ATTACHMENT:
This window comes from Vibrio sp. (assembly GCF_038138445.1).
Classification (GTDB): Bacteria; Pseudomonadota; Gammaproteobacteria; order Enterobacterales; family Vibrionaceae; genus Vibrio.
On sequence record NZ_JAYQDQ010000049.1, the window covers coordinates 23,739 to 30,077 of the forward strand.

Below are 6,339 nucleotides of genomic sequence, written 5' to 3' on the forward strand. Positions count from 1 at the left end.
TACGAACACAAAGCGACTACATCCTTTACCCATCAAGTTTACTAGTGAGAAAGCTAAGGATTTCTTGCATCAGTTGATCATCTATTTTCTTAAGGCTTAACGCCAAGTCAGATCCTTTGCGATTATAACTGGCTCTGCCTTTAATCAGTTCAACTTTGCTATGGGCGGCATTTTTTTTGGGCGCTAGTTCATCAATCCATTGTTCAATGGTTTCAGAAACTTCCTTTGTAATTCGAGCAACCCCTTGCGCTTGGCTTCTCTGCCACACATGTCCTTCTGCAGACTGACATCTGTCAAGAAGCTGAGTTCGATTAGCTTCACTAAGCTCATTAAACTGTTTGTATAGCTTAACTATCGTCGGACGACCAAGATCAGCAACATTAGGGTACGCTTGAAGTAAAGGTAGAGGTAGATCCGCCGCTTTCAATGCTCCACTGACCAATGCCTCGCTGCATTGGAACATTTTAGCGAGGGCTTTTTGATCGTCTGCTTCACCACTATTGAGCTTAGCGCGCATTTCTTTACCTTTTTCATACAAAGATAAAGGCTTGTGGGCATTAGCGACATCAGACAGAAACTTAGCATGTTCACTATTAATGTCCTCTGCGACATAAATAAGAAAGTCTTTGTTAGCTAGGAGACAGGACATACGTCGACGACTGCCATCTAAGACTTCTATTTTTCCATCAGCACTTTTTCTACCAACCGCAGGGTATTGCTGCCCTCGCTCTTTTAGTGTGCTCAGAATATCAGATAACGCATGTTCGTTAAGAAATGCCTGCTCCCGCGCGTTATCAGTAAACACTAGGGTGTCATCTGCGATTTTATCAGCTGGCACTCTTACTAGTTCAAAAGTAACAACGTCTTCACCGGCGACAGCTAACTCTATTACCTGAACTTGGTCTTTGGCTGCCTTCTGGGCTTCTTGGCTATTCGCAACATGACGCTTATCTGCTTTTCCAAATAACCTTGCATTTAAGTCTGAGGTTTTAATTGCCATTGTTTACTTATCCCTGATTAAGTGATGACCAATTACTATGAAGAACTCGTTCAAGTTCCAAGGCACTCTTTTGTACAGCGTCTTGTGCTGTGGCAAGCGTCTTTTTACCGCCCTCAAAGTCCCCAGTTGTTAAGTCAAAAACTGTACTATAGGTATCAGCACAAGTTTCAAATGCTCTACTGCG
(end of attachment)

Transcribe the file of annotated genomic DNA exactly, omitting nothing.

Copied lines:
This window comes from Vibrio sp. (assembly GCF_038138445.1).
Classification (GTDB): Bacteria; Pseudomonadota; Gammaproteobacteria; order Enterobacterales; family Vibrionaceae; genus Vibrio.
On sequence record NZ_JAYQDQ010000049.1, the window covers coordinates 23,739 to 30,077 of the forward strand.

Below are 6,339 nucleotides of genomic sequence, written 5' to 3' on the forward strand. Positions count from 1 at the left end.
TACGAACACAAAGCGACTACATCCTTTACCCATCAAGTTTACTAGTGAGAAAGCTAAGGATTTCTTGCATCAGTTGATCATCTATTTTCTTAAGGCTTAACGCCAAGTCAGATCCTTTGCGATTATAACTGGCTCTGCCTTTAATCAGTTCAACTTTGCTATGGGCGGCATTTTTTTTGGGCGCTAGTTCATCAATCCATTGTTCAATGGTTTCAGAAACTTCCTTTGTAATTCGAGCAACCCCTTGCGCTTGGCTTCTCTGCCACACATGTCCTTCTGCAGACTGACATCTGTCAAGAAGCTGAGTTCGATTAGCTTCACTAAGCTCATTAAACTGTTTGTATAGCTTAACTATCGTCGGACGACCAAGATCAGCAACATTAGGGTACGCTTGAAGTAAAGGTAGAGGTAGATCCGCCGCTTTCAATGCTCCACTGACCAATGCCTCGCTGCATTGGAACATTTTAGCGAGGGCTTTTTGATCGTCTGCTTCACCACTATTGAGCTTAGCGCGCATTTCTTTACCTTTTTCATACAAAGATAAAGGCTTGTGGGCATTAGCGACATCAGACAGAAACTTAGCATGTTCACTATTAATGTCCTCTGCGACATAAATAAGAAAGTCTTTGTTAGCTAGGAGACAGGACATACGTCGACGACTGCCATCTAAGACTTCTATTTTTCCATCAGCACTTTTTCTACCAACCGCAGGGTATTGCTGCCCTCGCTCTTTTAGTGTGCTCAGAATATCAGATAACGCATGTTCGTTAAGAAATGCCTGCTCCCGCGCGTTATCAGTAAACACTAGGGTGTCATCTGCGATTTTATCAGCTGGCACTCTTACTAGTTCAAAAGTAACAACGTCTTCACCGGCGACAGCTAACTCTATTACCTGAACTTGGTCTTTGGCTGCCTTCTGGGCTTCTTGGCTATTCGCAACATGACGCTTATCTGCTTTTCCAAATAACCTTGCATTTAAGTCTGAGGTTTTAATTGCCATTGTTTACTTATCCCTGATTAAGTGATGACCAATTACTATGAAGAACTCGTTCAAGTTCCAAGGCACTCTTTTGTACAGCGTCTTGTGCTGTGGCAAGCGTCTTTTTACCGCCCTCAAAGTCCCCAGTTGTTAAGTCAAAAACTGTACTATAGGTATCAGCACAAGTTTCAAATGCTCTACTGCG